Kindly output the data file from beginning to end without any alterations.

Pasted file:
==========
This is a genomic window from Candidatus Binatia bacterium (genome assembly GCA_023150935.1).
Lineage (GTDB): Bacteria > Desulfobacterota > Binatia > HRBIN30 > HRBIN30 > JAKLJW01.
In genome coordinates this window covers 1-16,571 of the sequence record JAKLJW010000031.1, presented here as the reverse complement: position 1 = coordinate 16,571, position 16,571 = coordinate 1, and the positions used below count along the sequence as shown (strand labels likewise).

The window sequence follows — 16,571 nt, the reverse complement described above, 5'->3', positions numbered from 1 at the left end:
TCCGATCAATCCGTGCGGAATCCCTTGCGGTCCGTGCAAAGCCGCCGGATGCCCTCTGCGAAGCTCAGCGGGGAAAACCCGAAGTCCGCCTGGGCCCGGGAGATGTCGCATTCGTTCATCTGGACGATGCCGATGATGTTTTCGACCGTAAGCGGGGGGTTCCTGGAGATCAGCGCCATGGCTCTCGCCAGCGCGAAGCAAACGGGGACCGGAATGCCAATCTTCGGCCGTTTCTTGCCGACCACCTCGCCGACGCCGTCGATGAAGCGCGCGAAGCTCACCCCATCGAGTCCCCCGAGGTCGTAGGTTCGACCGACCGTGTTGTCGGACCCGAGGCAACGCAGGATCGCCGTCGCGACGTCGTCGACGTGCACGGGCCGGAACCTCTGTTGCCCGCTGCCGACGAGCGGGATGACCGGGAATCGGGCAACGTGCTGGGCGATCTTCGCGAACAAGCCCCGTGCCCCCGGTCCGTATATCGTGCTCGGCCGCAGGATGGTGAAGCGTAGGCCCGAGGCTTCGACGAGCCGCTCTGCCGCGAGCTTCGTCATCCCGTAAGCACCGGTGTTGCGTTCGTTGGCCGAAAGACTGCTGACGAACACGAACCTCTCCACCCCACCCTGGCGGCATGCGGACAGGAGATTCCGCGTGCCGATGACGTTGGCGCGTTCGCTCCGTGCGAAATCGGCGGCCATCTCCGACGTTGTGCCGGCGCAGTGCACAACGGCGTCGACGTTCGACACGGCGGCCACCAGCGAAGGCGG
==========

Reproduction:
This is a genomic window from Candidatus Binatia bacterium (genome assembly GCA_023150935.1).
Lineage (GTDB): Bacteria > Desulfobacterota > Binatia > HRBIN30 > HRBIN30 > JAKLJW01.
In genome coordinates this window covers 1-16,571 of the sequence record JAKLJW010000031.1, presented here as the reverse complement: position 1 = coordinate 16,571, position 16,571 = coordinate 1, and the positions used below count along the sequence as shown (strand labels likewise).

The window sequence follows — 16,571 nt, the reverse complement described above, 5'->3', positions numbered from 1 at the left end:
TCCGATCAATCCGTGCGGAATCCCTTGCGGTCCGTGCAAAGCCGCCGGATGCCCTCTGCGAAGCTCAGCGGGGAAAACCCGAAGTCCGCCTGGGCCCGGGAGATGTCGCATTCGTTCATCTGGACGATGCCGATGATGTTTTCGACCGTAAGCGGGGGGTTCCTGGAGATCAGCGCCATGGCTCTCGCCAGCGCGAAGCAAACGGGGACCGGAATGCCAATCTTCGGCCGTTTCTTGCCGACCACCTCGCCGACGCCGTCGATGAAGCGCGCGAAGCTCACCCCATCGAGTCCCCCGAGGTCGTAGGTTCGACCGACCGTGTTGTCGGACCCGAGGCAACGCAGGATCGCCGTCGCGACGTCGTCGACGTGCACGGGCCGGAACCTCTGTTGCCCGCTGCCGACGAGCGGGATGACCGGGAATCGGGCAACGTGCTGGGCGATCTTCGCGAACAAGCCCCGTGCCCCCGGTCCGTATATCGTGCTCGGCCGCAGGATGGTGAAGCGTAGGCCCGAGGCTTCGACGAGCCGCTCTGCCGCGAGCTTCGTCATCCCGTAAGCACCGGTGTTGCGTTCGTTGGCCGAAAGACTGCTGACGAACACGAACCTCTCCACCCCACCCTGGCGGCATGCGGACAGGAGATTCCGCGTGCCGATGACGTTGGCGCGTTCGCTCCGTGCGAAATCGGCGGCCATCTCCGACGTTGTGCCGGCGCAGTGCACAACGGCGTCGACGTTCGACACGGCGGCCACCAGCGAAGGCGG